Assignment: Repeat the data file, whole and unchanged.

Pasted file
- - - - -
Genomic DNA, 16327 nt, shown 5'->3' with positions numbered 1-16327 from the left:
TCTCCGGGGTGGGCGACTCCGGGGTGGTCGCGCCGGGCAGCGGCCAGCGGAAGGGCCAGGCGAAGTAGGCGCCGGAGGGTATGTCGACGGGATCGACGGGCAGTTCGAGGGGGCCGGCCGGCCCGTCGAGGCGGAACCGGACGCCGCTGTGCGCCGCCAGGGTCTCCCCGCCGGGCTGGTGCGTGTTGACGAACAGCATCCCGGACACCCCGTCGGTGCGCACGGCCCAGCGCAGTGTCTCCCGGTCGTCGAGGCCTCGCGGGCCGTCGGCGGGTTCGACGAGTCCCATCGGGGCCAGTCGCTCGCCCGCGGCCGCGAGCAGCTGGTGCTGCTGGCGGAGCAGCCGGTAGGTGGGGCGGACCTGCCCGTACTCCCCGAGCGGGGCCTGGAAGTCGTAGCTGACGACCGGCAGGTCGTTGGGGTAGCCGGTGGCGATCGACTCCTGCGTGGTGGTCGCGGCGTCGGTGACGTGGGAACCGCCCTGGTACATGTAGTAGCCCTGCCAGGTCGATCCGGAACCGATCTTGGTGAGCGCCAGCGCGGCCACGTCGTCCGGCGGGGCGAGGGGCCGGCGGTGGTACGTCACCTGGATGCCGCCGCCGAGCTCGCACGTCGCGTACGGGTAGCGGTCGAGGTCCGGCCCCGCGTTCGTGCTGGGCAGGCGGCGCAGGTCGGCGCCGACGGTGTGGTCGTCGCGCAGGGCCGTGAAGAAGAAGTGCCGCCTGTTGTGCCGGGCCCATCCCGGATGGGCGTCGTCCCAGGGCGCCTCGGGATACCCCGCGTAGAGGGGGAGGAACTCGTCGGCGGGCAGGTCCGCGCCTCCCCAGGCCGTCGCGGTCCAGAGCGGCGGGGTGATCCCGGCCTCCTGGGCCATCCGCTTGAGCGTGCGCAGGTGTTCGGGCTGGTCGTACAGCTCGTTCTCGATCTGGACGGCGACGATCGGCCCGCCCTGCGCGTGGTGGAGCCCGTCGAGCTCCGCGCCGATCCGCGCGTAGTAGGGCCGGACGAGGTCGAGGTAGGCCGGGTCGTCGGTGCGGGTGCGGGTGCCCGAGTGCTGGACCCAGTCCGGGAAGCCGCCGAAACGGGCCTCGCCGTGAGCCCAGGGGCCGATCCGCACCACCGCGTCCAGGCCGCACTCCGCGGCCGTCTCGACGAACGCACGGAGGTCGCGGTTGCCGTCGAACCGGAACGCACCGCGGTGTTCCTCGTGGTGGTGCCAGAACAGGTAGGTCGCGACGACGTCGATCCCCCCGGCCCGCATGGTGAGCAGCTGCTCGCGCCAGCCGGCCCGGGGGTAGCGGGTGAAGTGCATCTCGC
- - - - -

Genomic DNA, 16327 nt, shown 5'->3' with positions numbered 1-16327 from the left:
TCTCCGGGGTGGGCGACTCCGGGGTGGTCGCGCCGGGCAGCGGCCAGCGGAAGGGCCAGGCGAAGTAGGCGCCGGAGGGTATGTCGACGGGATCGACGGGCAGTTCGAGGGGGCCGGCCGGCCCGTCGAGGCGGAACCGGACGCCGCTGTGCGCCGCCAGGGTCTCCCCGCCGGGCTGGTGCGTGTTGACGAACAGCATCCCGGACACCCCGTCGGTGCGCACGGCCCAGCGCAGTGTCTCCCGGTCGTCGAGGCCTCGCGGGCCGTCGGCGGGTTCGACGAGTCCCATCGGGGCCAGTCGCTCGCCCGCGGCCGCGAGCAGCTGGTGCTGCTGGCGGAGCAGCCGGTAGGTGGGGCGGACCTGCCCGTACTCCCCGAGCGGGGCCTGGAAGTCGTAGCTGACGACCGGCAGGTCGTTGGGGTAGCCGGTGGCGATCGACTCCTGCGTGGTGGTCGCGGCGTCGGTGACGTGGGAACCGCCCTGGTACATGTAGTAGCCCTGCCAGGTCGATCCGGAACCGATCTTGGTGAGCGCCAGCGCGGCCACGTCGTCCGGCGGGGCGAGGGGCCGGCGGTGGTACGTCACCTGGATGCCGCCGCCGAGCTCGCACGTCGCGTACGGGTAGCGGTCGAGGTCCGGCCCCGCGTTCGTGCTGGGCAGGCGGCGCAGGTCGGCGCCGACGGTGTGGTCGTCGCGCAGGGCCGTGAAGAAGAAGTGCCGCCTGTTGTGCCGGGCCCATCCCGGATGGGCGTCGTCCCAGGGCGCCTCGGGATACCCCGCGTAGAGGGGGAGGAACTCGTCGGCGGGCAGGTCCGCGCCTCCCCAGGCCGTCGCGGTCCAGAGCGGCGGGGTGATCCCGGCCTCCTGGGCCATCCGCTTGAGCGTGCGCAGGTGTTCGGGCTGGTCGTACAGCTCGTTCTCGATCTGGACGGCGACGATCGGCCCGCCCTGCGCGTGGTGGAGCCCGTCGAGCTCCGCGCCGATCCGCGCGTAGTAGGGCCGGACGAGGTCGAGGTAGGCCGGGTCGTCGGTGCGGGTGCGGGTGCCCGAGTGCTGGACCCAGTCCGGGAAGCCGCCGAAACGGGCCTCGCCGTGAGCCCAGGGGCCGATCCGCACCACCGCGTCCAGGCCGCACTCCGCGGCCGTCTCGACGAACGCACGGAGGTCGCGGTTGCCGTCGAACCGGAACGCACCGCGGTGTTCCTCGTGGTGGTGCCAGAACAGGTAGGTCGCGACGACGTCGATCCCCCCGGCCCGCATGGTGAGCAGCTGCTCGCGCCAGCCGGCCCGGGGGTAGCGGGTGAAGTGCATCTCGC